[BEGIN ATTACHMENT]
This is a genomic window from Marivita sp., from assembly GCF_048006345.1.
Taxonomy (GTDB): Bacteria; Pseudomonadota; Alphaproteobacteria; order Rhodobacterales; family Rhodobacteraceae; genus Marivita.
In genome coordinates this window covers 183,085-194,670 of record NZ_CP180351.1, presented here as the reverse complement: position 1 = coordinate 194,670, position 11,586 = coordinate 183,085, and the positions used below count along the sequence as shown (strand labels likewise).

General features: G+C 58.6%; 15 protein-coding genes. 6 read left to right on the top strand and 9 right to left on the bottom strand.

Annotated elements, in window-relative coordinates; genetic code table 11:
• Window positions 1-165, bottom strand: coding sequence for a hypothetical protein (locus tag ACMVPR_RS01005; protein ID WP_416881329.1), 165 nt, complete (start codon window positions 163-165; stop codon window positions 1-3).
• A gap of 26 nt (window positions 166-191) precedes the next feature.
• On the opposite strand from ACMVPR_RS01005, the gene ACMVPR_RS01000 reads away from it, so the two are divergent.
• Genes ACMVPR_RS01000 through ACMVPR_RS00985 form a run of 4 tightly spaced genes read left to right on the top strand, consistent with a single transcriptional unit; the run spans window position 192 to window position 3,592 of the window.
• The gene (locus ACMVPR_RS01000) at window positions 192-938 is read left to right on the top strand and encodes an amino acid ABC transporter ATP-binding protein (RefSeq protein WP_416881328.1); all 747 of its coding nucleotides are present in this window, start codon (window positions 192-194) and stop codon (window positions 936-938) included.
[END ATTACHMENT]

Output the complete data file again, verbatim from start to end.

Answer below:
This is a genomic window from Marivita sp., from assembly GCF_048006345.1.
Taxonomy (GTDB): Bacteria; Pseudomonadota; Alphaproteobacteria; order Rhodobacterales; family Rhodobacteraceae; genus Marivita.
In genome coordinates this window covers 183,085-194,670 of record NZ_CP180351.1, presented here as the reverse complement: position 1 = coordinate 194,670, position 11,586 = coordinate 183,085, and the positions used below count along the sequence as shown (strand labels likewise).

General features: G+C 58.6%; 15 protein-coding genes. 6 read left to right on the top strand and 9 right to left on the bottom strand.

Annotated elements, in window-relative coordinates; genetic code table 11:
• Window positions 1-165, bottom strand: coding sequence for a hypothetical protein (locus tag ACMVPR_RS01005; protein ID WP_416881329.1), 165 nt, complete (start codon window positions 163-165; stop codon window positions 1-3).
• A gap of 26 nt (window positions 166-191) precedes the next feature.
• On the opposite strand from ACMVPR_RS01005, the gene ACMVPR_RS01000 reads away from it, so the two are divergent.
• Genes ACMVPR_RS01000 through ACMVPR_RS00985 form a run of 4 tightly spaced genes read left to right on the top strand, consistent with a single transcriptional unit; the run spans window position 192 to window position 3,592 of the window.
• The gene (locus ACMVPR_RS01000) at window positions 192-938 is read left to right on the top strand and encodes an amino acid ABC transporter ATP-binding protein (RefSeq protein WP_416881328.1); all 747 of its coding nucleotides are present in this window, start codon (window positions 192-194) and stop codon (window positions 936-938) included.